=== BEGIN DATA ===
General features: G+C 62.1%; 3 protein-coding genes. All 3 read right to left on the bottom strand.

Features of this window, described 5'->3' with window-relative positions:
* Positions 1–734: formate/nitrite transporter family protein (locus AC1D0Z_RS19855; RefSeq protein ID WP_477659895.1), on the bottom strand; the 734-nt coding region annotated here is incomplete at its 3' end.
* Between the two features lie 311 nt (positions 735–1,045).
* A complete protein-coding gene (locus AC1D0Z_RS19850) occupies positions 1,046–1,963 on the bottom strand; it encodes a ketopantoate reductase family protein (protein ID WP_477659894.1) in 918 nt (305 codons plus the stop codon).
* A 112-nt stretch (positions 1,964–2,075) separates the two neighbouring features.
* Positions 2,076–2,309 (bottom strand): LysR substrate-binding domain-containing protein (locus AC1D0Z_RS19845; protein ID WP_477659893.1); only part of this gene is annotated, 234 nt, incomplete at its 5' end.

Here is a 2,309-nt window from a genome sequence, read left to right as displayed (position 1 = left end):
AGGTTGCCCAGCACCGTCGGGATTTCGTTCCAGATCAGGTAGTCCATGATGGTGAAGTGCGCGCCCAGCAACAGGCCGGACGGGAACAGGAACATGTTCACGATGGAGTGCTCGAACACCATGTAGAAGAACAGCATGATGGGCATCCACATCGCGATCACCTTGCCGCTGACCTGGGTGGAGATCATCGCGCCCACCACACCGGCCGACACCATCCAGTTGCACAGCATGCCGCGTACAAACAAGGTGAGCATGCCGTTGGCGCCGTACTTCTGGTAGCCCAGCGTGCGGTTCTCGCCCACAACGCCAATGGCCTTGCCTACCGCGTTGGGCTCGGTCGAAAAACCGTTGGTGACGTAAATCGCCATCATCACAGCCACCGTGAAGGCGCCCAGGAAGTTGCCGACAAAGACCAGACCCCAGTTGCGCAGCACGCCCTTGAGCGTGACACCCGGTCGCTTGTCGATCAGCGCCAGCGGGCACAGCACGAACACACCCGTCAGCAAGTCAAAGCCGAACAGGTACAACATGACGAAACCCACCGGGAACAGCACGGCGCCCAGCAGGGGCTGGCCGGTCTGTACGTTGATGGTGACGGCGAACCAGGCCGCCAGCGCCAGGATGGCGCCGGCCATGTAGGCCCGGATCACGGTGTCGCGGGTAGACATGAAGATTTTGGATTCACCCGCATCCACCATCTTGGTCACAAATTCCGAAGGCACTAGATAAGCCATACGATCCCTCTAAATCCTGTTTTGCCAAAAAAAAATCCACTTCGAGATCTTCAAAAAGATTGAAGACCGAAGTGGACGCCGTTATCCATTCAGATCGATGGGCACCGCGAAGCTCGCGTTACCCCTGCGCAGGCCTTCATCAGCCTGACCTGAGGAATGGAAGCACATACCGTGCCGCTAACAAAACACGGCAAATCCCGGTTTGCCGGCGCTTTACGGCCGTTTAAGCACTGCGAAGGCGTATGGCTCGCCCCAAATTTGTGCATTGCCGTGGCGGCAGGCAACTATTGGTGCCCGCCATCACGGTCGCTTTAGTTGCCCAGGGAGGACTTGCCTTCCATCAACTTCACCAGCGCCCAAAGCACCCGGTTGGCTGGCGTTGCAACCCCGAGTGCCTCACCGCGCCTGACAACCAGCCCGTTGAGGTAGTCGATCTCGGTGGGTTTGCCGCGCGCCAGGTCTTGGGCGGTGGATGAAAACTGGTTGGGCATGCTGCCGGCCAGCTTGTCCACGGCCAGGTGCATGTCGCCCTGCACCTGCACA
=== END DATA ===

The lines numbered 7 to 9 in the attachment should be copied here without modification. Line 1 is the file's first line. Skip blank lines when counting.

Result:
* Positions 2,076–2,309 (bottom strand): LysR substrate-binding domain-containing protein (locus AC1D0Z_RS19845; protein ID WP_477659893.1); only part of this gene is annotated, 234 nt, incomplete at its 5' end.

Here is a 2,309-nt window from a genome sequence, read left to right as displayed (position 1 = left end):
AGGTTGCCCAGCACCGTCGGGATTTCGTTCCAGATCAGGTAGTCCATGATGGTGAAGTGCGCGCCCAGCAACAGGCCGGACGGGAACAGGAACATGTTCACGATGGAGTGCTCGAACACCATGTAGAAGAACAGCATGATGGGCATCCACATCGCGATCACCTTGCCGCTGACCTGGGTGGAGATCATCGCGCCCACCACACCGGCCGACACCATCCAGTTGCACAGCATGCCGCGTACAAACAAGGTGAGCATGCCGTTGGCGCCGTACTTCTGGTAGCCCAGCGTGCGGTTCTCGCCCACAACGCCAATGGCCTTGCCTACCGCGTTGGGCTCGGTCGAAAAACCGTTGGTGACGTAAATCGCCATCATCACAGCCACCGTGAAGGCGCCCAGGAAGTTGCCGACAAAGACCAGACCCCAGTTGCGCAGCACGCCCTTGAGCGTGACACCCGGTCGCTTGTCGATCAGCGCCAGCGGGCACAGCACGAACACACCCGTCAGCAAGTCAAAGCCGAACAGGTACAACATGACGAAACCCACCGGGAACAGCACGGCGCCCAGCAGGGGCTGGCCGGTCTGTACGTTGATGGTGACGGCGAACCAGGCCGCCAGCGCCAGGATGGCGCCGGCCATGTAGGCCCGGATCACGGTGTCGCGGGTAGACATGAAGATTTTGGATTCACCCGCATCCACCATCTTGGTCACAAATTCCGAAGGCACTAGATAAGCCATACGATCCCTCTAAATCCTGTTTTGCCAAAAAAAAATCCACTTCGAGATCTTCAAAAAGATTGAAGACCGAAGTGGACGCCGTTATCCATTCAGATCGATGGGCACCGCGAAGCTCGCGTTACCCCTGCGCAGGCCTTCATCAGCCTGACCTGAGGAATGGAAGCACATACCGTGCCGCTAACAAAACACGGCAAATCCCGGTTTGCCGGCGCTTTACGGCCGTTTAAGCACTGCGAAGGCGTATGGCTCGCCCCAAATTTGTGCATTGCCGTGGCGGCAGGCAACTATTGGTGCCCGCCATCACGGTCGCTTTAGTTGCCCAGGGAGGACTTGCCTTCCATCAACTTCACCAGCGCCCAAAGCACCCGGTTGGCTGGCGTTGCAACCCCGAGTGCCTCACCGCGCCTGACAACCAGCCCGTTGAGGTAGTCGATCTCGGTGGGTTTGCCGCGCGCCAGGTCTTGGGCGGTGGATGAAAACTGGTTGGGCATGCTGCCGGCCAGCTTGTCCACGGCCAGGTGCATGTCGCCCTGCACCTGCACA